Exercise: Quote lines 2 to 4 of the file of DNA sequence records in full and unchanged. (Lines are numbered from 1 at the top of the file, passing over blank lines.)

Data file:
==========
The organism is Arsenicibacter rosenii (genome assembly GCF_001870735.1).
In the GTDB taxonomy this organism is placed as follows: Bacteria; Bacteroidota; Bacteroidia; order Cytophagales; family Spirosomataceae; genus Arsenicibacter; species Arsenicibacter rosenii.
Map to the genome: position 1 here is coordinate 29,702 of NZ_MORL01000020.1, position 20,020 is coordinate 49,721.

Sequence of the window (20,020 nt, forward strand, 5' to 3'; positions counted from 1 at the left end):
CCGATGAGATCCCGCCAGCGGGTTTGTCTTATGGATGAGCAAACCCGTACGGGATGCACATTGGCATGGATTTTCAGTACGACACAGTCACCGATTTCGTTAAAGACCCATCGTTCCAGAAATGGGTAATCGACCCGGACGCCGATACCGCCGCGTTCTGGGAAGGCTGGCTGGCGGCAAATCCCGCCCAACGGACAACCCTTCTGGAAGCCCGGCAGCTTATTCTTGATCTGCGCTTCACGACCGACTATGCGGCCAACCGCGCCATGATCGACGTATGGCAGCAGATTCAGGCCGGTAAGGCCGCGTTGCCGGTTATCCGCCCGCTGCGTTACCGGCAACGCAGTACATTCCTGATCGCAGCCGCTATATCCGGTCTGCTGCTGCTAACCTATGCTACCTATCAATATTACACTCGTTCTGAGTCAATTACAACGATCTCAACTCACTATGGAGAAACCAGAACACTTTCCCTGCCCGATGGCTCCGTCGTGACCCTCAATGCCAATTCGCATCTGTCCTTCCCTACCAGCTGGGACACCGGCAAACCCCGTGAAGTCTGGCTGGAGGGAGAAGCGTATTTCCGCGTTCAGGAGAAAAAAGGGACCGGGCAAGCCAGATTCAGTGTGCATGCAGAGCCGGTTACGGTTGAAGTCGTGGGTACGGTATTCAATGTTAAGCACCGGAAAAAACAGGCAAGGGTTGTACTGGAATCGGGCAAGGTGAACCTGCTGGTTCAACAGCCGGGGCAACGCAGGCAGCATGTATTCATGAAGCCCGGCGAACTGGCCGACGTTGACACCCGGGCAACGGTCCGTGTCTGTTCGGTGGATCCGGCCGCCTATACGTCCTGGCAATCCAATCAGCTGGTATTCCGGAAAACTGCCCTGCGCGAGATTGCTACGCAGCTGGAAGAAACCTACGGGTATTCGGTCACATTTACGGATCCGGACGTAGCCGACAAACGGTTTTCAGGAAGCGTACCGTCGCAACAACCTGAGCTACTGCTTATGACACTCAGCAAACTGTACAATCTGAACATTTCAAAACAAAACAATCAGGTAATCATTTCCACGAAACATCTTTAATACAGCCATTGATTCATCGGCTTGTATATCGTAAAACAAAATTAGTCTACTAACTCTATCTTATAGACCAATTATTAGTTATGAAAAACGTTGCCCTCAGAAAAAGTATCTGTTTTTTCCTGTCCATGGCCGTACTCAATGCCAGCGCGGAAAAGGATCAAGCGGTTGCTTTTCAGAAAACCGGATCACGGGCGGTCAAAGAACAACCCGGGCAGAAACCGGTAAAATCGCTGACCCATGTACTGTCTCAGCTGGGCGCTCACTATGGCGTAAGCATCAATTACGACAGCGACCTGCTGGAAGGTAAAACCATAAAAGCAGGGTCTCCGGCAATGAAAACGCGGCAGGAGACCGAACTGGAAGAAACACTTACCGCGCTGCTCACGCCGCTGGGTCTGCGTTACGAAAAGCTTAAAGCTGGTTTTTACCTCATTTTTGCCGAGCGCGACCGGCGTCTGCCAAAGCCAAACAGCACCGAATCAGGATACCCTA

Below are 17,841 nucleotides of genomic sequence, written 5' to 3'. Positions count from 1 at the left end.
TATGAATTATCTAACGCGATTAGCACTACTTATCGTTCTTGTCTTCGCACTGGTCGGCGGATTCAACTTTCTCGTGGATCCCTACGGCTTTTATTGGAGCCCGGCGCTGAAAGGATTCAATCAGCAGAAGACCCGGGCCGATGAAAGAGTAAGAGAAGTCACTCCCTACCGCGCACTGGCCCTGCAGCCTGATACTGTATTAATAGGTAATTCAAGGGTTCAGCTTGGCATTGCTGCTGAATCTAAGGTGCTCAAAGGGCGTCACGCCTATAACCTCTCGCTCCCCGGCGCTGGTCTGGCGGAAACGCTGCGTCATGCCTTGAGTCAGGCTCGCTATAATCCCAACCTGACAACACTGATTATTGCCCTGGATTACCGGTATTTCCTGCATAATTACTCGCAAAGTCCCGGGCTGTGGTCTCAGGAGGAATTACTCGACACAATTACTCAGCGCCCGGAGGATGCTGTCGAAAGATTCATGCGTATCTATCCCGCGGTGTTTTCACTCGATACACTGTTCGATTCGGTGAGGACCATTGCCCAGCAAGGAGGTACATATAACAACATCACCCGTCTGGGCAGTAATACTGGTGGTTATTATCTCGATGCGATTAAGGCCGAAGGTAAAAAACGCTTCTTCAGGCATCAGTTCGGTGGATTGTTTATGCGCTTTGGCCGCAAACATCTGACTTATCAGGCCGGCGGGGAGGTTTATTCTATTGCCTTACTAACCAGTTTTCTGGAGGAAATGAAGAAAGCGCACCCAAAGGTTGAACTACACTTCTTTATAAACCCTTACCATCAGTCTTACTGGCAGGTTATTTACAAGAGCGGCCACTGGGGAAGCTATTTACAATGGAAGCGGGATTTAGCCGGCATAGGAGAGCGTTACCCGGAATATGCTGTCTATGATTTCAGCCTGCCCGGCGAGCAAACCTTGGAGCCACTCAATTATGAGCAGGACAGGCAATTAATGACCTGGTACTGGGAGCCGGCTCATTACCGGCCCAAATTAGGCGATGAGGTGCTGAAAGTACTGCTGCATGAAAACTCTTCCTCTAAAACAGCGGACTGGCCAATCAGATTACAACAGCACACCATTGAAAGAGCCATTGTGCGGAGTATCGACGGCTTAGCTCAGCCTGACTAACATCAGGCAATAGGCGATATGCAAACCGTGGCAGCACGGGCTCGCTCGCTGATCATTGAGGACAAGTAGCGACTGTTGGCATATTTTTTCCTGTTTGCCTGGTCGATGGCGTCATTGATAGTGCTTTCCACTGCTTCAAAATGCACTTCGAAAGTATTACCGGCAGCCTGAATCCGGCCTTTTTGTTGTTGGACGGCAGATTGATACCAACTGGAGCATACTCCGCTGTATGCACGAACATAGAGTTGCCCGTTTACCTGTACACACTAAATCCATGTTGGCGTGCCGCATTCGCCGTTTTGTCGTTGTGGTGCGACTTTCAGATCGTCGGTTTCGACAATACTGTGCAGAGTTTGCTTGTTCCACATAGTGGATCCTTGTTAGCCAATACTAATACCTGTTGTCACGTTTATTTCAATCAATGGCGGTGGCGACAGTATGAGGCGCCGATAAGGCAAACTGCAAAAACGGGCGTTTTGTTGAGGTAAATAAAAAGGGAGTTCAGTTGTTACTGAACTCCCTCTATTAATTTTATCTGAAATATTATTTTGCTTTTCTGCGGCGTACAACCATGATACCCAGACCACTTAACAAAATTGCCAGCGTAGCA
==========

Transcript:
In the GTDB taxonomy this organism is placed as follows: Bacteria; Bacteroidota; Bacteroidia; order Cytophagales; family Spirosomataceae; genus Arsenicibacter; species Arsenicibacter rosenii.
Map to the genome: position 1 here is coordinate 29,702 of NZ_MORL01000020.1, position 20,020 is coordinate 49,721.

Sequence of the window (20,020 nt, forward strand, 5' to 3'; positions counted from 1 at the left end):